Effect of intraspecific interactions on seasonal decline in productivity of Common Terns Sterna hirundo

Stephen A. Oswald, Jennifer M. Arnold, Jeremy J. Hatch, Ian C.T. Nisbet

Research output: Contribution to journalArticlepeer-review

4 Scopus citations


Capsule: Kleptoparasitic activities of older chicks from earlier nests did not contribute to late reproductive declines. Aims: To determine whether intraspecific interactions, such as kleptoparasitism and aggression, were experienced more frequently by birds breeding late in the season as a result of exposure to breeders at a more advanced stage. If so, to investigate whether this was the cause of the observed seasonal decline in reproductive parameters observed at Bird Island, where nesting density is high and interactions are more probable. Methods: Plots were fenced within the colony, exploiting natural variability in distribution of early and peak breeders to create two treatments: plots with only late-laying terns and those with a mixture of early-, peak- and late-layers. Hatching success, productivity and the growth and survival of chicks were measured for all late-laying pairs. Intraspecific interactions, adult attendance and provisioning of chicks were recorded during 9600 minutes of nest observations made within two periods: a few days after hatching and one week later. Results: The frequency of intraspecific interactions was maintained by the kleptoparasitic activities of older chicks within the mixed-laying-date treatment and was significantly lower in plots containing only late breeders with chicks of similar ages (mean 11.0 days). The overall rate was rarely greater than two interactions per nest per hour and there was no corresponding reduction in the growth or survival of chicks from late nests or any change in the provisioning activities of late-breeding adults. Conclusion: Increased frequency of intraspecific interactions experienced by late breeders in the presence of early-breeding conspecifics resulted from the kleptoparasitic activities of older chicks but was not sufficient to contribute to the observed seasonal reproductive decline at this dense breeding colony.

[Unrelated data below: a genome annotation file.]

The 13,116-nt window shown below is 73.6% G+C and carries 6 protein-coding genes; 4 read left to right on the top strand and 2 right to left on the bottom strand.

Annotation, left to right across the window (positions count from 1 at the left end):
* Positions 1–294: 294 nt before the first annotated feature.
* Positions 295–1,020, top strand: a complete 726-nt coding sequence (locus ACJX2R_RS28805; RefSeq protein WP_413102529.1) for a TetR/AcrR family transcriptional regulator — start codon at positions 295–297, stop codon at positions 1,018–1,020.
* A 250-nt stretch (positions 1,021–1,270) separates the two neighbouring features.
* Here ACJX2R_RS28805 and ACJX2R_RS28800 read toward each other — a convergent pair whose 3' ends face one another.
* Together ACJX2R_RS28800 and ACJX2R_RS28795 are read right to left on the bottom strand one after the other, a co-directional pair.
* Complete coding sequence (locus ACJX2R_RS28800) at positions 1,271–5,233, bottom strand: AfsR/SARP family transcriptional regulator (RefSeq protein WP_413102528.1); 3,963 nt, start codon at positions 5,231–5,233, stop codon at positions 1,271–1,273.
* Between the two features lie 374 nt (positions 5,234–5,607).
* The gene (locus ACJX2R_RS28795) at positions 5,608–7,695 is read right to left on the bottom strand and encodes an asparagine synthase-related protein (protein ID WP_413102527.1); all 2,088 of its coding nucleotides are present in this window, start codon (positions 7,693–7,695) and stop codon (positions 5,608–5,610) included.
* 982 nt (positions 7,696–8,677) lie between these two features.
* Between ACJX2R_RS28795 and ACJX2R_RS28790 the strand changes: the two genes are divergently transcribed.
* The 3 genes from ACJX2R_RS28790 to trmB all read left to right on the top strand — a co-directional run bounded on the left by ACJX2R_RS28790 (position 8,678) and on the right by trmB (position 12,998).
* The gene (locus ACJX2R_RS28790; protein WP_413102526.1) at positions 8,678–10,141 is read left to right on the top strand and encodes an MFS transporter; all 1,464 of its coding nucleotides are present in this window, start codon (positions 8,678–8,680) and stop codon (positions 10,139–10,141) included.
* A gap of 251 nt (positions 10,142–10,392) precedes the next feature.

Original languageEnglish (US)
Pages (from-to)70-79
Number of pages10
JournalBird Study
Issue number1
StatePublished - Mar 2005

All Science Journal Classification (ASJC) codes

  • Ecology, Evolution, Behavior and Systematics
  • Nature and Landscape Conservation


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